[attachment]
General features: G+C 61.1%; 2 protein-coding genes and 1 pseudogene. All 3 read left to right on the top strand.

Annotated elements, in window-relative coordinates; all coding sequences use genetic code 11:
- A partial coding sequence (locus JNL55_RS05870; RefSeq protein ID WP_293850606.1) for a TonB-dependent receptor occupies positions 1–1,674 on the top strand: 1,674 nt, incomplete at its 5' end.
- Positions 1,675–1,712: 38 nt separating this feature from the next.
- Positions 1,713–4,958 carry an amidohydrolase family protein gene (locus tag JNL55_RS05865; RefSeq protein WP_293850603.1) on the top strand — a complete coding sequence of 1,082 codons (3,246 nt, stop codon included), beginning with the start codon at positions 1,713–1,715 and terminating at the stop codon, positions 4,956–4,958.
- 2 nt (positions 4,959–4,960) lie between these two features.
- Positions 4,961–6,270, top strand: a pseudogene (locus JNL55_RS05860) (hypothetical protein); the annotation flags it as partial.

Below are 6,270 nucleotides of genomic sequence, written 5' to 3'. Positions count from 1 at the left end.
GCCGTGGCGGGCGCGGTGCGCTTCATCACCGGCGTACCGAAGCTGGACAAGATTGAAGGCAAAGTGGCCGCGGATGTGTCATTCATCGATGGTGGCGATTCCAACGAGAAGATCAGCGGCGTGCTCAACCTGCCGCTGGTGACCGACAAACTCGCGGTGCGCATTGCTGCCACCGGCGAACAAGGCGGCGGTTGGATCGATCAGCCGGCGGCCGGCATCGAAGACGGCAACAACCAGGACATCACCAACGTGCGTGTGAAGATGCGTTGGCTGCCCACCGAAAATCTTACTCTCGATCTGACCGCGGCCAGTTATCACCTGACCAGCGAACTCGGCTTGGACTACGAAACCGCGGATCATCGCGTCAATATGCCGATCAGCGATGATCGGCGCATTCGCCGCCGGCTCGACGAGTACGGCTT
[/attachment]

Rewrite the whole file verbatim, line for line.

General features: G+C 61.1%; 2 protein-coding genes and 1 pseudogene. All 3 read left to right on the top strand.

Annotated elements, in window-relative coordinates; all coding sequences use genetic code 11:
- A partial coding sequence (locus JNL55_RS05870; RefSeq protein ID WP_293850606.1) for a TonB-dependent receptor occupies positions 1–1,674 on the top strand: 1,674 nt, incomplete at its 5' end.
- Positions 1,675–1,712: 38 nt separating this feature from the next.
- Positions 1,713–4,958 carry an amidohydrolase family protein gene (locus tag JNL55_RS05865; RefSeq protein WP_293850603.1) on the top strand — a complete coding sequence of 1,082 codons (3,246 nt, stop codon included), beginning with the start codon at positions 1,713–1,715 and terminating at the stop codon, positions 4,956–4,958.
- 2 nt (positions 4,959–4,960) lie between these two features.
- Positions 4,961–6,270, top strand: a pseudogene (locus JNL55_RS05860) (hypothetical protein); the annotation flags it as partial.

Below are 6,270 nucleotides of genomic sequence, written 5' to 3'. Positions count from 1 at the left end.
GCCGTGGCGGGCGCGGTGCGCTTCATCACCGGCGTACCGAAGCTGGACAAGATTGAAGGCAAAGTGGCCGCGGATGTGTCATTCATCGATGGTGGCGATTCCAACGAGAAGATCAGCGGCGTGCTCAACCTGCCGCTGGTGACCGACAAACTCGCGGTGCGCATTGCTGCCACCGGCGAACAAGGCGGCGGTTGGATCGATCAGCCGGCGGCCGGCATCGAAGACGGCAACAACCAGGACATCACCAACGTGCGTGTGAAGATGCGTTGGCTGCCCACCGAAAATCTTACTCTCGATCTGACCGCGGCCAGTTATCACCTGACCAGCGAACTCGGCTTGGACTACGAAACCGCGGATCATCGCGTCAATATGCCGATCAGCGATGATCGGCGCATTCGCCGCCGGCTCGACGAGTACGGCTT